How to change your diet to be vegan. Plant-based diet 101
Going plant-based diet has becoming increasing popular in recent years. In my practice, I see some clients ditch animal products overnight, and some gradually transiting. People change their eating habit for many reasons, some for animal rights, some for the environment and some for health. Indeed, evidence suggests that a plant-based diet reduce the risk of diabetes (1) and some forms of cancer (2).
If you are thinking about going vegan, one way is to break up the transition step wise so make it an easier transition.
Step 1: Start learning about plant-based protein food sources. Try them in different recipes.
Plant-based protein foods are different types of lentils, legumes such as red kidney beans, chick peas, tofu, tempeh, seitan (gluten), seeds and nuts.
Step 2: Explore different spices and herbs.
To make step 1 a long term option, start learning spices combinations.
Step 3: Find alternatives to your usual dairy favourites.
Dairy alternatives are easy to find these days. Supermarkets now stock a good variety of plant-based milk drinks, coconut based or soy based yoghurt and ice cream, and some even stock vegan cheeses. Your local vegan shop or health food store may have more variety.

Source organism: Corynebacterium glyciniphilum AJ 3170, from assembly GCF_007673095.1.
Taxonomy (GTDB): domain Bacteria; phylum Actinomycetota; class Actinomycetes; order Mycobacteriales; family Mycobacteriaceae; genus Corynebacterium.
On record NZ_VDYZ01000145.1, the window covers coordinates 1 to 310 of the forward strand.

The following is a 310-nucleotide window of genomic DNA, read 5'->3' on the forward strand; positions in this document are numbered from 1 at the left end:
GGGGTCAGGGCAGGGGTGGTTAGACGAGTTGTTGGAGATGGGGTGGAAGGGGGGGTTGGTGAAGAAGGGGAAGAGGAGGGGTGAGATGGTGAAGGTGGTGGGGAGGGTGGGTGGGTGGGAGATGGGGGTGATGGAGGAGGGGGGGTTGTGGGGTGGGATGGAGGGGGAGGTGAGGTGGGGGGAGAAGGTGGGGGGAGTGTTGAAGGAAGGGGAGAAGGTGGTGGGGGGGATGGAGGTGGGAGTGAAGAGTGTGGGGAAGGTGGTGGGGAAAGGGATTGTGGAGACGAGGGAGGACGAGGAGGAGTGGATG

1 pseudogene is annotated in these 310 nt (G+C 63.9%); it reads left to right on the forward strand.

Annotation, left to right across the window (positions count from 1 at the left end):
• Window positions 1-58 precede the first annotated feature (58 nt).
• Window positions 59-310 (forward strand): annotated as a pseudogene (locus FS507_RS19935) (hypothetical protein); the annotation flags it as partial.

Step 4: Get new appliances if you cook often.
Pressure cooker and slow cooker is going to be your new friends as the cooking time for some lentils can be quite long if you opt to prepare them from scratch. Whipping up a black bean pasta sauce will take no time (alright around 20 minutes) if you have a pressure cooker.
Step 5: Learn label reading the the E-numbers
Some ingredients such as gelatine is derived from animal bones so it is not vegan. Some number such as the natural red colour E120 is derived from an insect so it is not vegan. The alternative of course is beetroot red.
Step 6: Vegan eating out
Now this is where it gets interesting. Some restaurants and cafes now have vegan options which is wonderful. Ask for suggestions and make enquiries so you are prepared.
Finally, ensure your diet is adequate and the nutrient most at risk is Vitamin B12. Supplementation may be required depending on your eating habit. Seek advice from an Accredited Practising Dietitian with interest in plant-based diet for personalised advice.
(1) Plant-Based Dietary Patterns and Incidence of Type 2 Diabetes in US Men and Women: Results from Three Prospective Cohort Studies. Satija A, Bhupathiraju S , Rimm E et al. PLOS Medicine. 2016
Obtained from: http://journals.plos.org/plosmedicine/article?id=10.1371/journal.pmed.1002039
(2) Vegetarian diets and the incidence of cancer in a low-risk population. Cancer Epidemiology, Biomarkers & Prevention. Yessenia Tantamango-Bartley, Karen Jaceldo-Siegl, Jing Fan and Gary Fraser. 2013.
Obtained from http://cebp.aacrjournals.org/content/22/2/286.long